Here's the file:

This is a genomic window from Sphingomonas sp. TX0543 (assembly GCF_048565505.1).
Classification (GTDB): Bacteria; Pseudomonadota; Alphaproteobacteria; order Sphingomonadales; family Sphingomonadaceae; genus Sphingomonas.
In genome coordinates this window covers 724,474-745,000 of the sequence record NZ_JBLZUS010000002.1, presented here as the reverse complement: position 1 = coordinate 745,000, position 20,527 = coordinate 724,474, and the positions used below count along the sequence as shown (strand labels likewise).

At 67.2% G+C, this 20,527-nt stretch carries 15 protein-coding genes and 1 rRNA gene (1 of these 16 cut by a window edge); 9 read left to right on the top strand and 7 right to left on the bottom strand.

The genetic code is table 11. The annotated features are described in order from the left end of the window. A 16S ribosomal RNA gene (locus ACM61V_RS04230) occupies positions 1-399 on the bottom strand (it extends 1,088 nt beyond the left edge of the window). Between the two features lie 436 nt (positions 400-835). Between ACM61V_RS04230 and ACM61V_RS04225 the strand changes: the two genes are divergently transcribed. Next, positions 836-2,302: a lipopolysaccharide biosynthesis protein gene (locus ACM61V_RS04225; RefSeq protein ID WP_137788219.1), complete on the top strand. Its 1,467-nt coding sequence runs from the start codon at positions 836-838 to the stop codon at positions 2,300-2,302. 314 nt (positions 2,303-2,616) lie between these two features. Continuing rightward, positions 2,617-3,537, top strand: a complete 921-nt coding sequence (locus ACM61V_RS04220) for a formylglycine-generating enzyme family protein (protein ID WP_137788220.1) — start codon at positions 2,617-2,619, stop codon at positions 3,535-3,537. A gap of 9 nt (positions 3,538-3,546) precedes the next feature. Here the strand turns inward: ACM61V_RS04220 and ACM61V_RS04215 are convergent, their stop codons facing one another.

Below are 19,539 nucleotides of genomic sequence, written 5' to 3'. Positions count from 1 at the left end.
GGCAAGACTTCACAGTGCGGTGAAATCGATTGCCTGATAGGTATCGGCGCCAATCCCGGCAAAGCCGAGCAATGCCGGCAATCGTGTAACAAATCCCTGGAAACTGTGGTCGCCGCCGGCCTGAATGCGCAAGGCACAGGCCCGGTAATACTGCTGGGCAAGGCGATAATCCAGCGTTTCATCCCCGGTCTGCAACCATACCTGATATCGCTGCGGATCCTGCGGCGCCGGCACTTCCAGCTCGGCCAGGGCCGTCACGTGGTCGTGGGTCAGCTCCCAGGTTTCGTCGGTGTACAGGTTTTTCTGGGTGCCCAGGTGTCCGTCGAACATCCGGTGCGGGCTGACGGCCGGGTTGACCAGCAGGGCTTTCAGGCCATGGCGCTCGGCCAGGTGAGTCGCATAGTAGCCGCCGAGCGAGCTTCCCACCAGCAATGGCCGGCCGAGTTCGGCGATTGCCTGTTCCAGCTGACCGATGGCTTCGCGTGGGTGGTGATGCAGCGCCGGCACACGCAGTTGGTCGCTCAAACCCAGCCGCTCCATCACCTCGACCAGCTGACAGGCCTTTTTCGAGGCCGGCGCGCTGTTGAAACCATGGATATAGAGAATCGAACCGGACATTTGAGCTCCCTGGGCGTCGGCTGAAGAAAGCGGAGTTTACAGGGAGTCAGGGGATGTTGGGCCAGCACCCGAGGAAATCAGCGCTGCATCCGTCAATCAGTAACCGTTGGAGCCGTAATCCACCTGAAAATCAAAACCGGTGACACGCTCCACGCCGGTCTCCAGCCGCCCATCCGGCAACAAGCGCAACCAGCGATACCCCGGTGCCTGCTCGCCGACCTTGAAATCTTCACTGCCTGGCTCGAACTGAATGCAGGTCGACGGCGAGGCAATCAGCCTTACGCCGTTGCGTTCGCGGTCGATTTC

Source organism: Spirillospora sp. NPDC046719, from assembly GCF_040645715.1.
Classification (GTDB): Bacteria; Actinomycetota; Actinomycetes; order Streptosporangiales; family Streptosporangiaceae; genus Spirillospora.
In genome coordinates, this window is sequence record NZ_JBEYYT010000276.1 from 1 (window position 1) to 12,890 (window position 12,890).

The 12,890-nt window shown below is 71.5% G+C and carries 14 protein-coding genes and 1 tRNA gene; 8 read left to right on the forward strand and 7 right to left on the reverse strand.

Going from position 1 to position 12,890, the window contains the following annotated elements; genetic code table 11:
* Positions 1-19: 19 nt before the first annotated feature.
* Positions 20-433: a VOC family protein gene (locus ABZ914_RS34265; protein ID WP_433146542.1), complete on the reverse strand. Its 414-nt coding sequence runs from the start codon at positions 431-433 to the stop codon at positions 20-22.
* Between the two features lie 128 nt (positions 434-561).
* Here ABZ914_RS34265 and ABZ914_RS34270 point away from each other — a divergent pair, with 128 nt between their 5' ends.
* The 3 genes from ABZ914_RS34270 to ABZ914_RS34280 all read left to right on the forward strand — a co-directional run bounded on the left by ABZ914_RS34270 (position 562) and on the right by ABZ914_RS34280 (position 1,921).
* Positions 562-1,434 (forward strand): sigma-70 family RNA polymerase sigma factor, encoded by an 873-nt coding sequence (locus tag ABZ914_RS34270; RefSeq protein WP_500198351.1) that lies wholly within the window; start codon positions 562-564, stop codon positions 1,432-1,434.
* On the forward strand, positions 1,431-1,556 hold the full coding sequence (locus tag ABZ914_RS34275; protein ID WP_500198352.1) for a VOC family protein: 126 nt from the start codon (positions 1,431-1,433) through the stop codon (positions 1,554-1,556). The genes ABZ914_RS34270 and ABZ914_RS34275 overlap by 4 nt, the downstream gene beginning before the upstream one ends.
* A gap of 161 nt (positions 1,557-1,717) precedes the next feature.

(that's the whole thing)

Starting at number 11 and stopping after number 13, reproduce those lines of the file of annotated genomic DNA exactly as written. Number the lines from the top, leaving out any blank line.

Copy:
The 12,890-nt window shown below is 71.5% G+C and carries 14 protein-coding genes and 1 tRNA gene; 8 read left to right on the forward strand and 7 right to left on the reverse strand.

Going from position 1 to position 12,890, the window contains the following annotated elements; genetic code table 11:
* Positions 1-19: 19 nt before the first annotated feature.